March 07, 2019

While speaking at the SSM and EBF Boardroom dialog in Frankfurt, Andrea Enria, Chair of the Supervisory Board of ECB, discussed the benefits of integration and Banking Union, the priorities for Single Supervisory Mechanism (SSM), and the ECB approach to supervision of banks.

Andrea Enria mentioned the benefits of integration in EU market and highlighted that banking union was launched to address the adverse feedback loop between banks and their sovereigns and to ensure that banks more effectively meet the needs of corporates and households throughout a crisis. However, despite the progress achieved, the European banking sector is still fragmented, as the restructuring process has taken place mainly along national lines. Mr. Enria pointed out that many of the decisions required to advance the integration of European banking markets lie outside the remit of supervisors. Despite the progress toward a much more harmonized regulatory framework and a single rulebook directly applicable across EU, in certain important areas the progress is falling short of what is needed. If the aim is to have a truly European banking sector, banking groups should be allowed to freely allocate their regulatory capital and their liquidity within the euro area. However, there is still reluctance to remove existing barriers.

Mr. Enria added that important priorities for the Single Supervisory Mechanism, or SSM, have been well-defined and call for continued focus and effort on the part of both supervisors and firms. The cleaning-up of balance sheets must be completed, the issue of high levels of non-performing loans (NPLs) needs to be resolved, the new BCBS framework for market risk might have to be implemented in a period of heightened volatility, and the robustness of internal risk measurement and management must remain a central focus of the supervisory work. The review of internal models—known as the TRIM project—will be completed this year, but the follow-up to its findings, coupled with the implementation of the standards and guidelines developed by EBA, will keep supervisors and banks busy for quite some time. He emphasized that greater consistency and reliability of risk-weighted asset calculations is needed to foster good risk management practices and fully restore the credibility of the regulatory and supervisory framework. He then discussed how Brexit will change the shape of the banking sector. He said: "To me, one thing is clear: post-Brexit, withholding cooperation is no solution. UK and EU supervisors must find ways to work together toward a safe and sound banking sector. And I can reassure you that constructive solutions are being found.”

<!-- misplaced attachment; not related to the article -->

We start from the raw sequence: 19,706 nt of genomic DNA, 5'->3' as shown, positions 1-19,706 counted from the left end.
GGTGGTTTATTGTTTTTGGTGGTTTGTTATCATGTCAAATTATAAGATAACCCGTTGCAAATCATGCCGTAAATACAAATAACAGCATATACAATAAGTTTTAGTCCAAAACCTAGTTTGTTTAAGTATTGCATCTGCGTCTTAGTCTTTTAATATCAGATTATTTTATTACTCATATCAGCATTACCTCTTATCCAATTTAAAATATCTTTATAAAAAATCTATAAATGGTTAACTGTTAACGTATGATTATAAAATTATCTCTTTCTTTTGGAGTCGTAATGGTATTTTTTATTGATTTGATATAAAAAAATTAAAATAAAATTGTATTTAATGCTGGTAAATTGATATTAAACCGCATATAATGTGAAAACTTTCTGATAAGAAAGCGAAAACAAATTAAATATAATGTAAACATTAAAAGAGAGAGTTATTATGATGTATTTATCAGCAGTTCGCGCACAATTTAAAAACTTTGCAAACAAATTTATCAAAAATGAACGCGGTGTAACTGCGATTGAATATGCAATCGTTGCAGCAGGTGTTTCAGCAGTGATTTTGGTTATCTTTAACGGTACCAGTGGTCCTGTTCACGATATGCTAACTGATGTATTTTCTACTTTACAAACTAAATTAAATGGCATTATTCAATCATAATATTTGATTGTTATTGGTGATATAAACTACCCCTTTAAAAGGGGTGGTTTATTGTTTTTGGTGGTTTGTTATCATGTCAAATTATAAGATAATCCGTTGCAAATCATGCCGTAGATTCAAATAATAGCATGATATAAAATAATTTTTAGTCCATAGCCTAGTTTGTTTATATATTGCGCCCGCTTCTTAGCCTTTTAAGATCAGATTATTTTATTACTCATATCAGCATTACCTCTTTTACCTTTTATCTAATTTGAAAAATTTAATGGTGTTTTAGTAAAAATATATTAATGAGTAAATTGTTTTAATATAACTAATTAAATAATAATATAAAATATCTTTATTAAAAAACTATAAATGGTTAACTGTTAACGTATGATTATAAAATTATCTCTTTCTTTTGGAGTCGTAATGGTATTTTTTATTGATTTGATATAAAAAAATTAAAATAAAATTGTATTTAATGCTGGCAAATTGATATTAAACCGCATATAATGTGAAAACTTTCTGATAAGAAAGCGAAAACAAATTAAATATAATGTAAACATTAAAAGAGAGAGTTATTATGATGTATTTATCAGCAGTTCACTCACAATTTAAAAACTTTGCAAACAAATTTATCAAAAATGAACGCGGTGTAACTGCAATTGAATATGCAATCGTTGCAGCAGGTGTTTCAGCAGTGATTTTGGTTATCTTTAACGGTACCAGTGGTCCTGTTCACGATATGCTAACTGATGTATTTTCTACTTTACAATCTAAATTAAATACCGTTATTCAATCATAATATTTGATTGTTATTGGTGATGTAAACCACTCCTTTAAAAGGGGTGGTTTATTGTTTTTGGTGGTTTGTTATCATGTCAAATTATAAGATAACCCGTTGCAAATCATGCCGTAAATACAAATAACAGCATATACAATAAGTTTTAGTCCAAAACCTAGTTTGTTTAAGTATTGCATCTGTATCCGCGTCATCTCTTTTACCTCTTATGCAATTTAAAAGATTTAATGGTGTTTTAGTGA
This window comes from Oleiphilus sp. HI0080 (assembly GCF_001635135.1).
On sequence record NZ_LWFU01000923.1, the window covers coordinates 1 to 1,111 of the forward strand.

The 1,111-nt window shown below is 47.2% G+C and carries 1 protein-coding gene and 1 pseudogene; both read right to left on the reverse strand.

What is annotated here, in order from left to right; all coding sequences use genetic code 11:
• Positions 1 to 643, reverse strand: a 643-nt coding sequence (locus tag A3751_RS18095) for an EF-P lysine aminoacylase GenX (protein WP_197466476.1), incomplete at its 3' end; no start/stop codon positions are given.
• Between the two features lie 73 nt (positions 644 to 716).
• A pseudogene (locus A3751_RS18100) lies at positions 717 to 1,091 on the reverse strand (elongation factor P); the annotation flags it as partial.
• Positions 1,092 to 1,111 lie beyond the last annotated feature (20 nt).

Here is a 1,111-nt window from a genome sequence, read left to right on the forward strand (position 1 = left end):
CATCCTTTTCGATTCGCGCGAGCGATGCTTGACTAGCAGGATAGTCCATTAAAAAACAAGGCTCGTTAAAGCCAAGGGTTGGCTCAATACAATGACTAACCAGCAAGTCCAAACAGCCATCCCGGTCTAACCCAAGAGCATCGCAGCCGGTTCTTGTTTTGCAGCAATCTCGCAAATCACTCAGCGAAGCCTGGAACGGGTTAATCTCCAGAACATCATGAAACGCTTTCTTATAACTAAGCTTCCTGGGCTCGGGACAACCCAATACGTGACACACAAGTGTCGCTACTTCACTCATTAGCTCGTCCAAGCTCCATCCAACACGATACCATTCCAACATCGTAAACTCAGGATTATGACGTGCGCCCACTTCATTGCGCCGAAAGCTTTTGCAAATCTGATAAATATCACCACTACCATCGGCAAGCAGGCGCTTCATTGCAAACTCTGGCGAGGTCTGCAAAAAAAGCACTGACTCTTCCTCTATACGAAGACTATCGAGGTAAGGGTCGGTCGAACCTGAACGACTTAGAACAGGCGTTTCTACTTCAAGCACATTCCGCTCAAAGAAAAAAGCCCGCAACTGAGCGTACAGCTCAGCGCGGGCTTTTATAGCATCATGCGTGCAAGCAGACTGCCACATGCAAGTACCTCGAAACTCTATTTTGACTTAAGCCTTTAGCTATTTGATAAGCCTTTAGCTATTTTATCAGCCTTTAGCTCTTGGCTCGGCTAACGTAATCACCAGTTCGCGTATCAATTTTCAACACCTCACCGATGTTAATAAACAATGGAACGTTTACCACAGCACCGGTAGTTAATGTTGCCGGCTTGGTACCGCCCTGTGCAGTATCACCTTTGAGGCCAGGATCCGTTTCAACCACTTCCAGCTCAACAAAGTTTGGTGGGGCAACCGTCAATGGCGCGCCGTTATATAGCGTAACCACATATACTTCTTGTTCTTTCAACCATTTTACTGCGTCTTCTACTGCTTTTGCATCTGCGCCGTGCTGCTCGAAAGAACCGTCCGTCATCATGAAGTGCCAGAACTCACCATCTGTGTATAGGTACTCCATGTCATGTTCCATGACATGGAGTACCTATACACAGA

Next, he discussed the ECB approach to supervision and highlighted that ECB decisions are based on both rules and judgment. He also added that European banking supervisors must be accountable and transparent. Banks, investors, and the public must be able to understand banking supervisors' principles and policies. Only then will they be able to anticipate supervisors’ actions and expectations. Take the supervisory review and evaluation process (SREP), for example. The SREP is ECB’s core tool for assessing the risks of each bank and determining its Pillar 2 requirements. He believes that ECB has made a commendable effort to become more transparent on its SREP methodology. Also, he noteed that practices on the disclosure of Pillar 2 requirements vary widely. In some cases, no information is disclosed, even though it is essential for determining the triggers that may lead to suspending coupons or to converting Additional Tier 1 instruments into equity. Breaching Pillar 2 requirements can also trigger a “failing or likely to fail” assessment, with direct consequences for all categories of investors and possibly even for uninsured depositors. Thus, greater transparency would be warranted.

 

Related Link: Speech

 

Keywords: Europe, EU, Banking, Stability and Integration, NPLs, SSM, Banking Union, Banking Supervision, ECB

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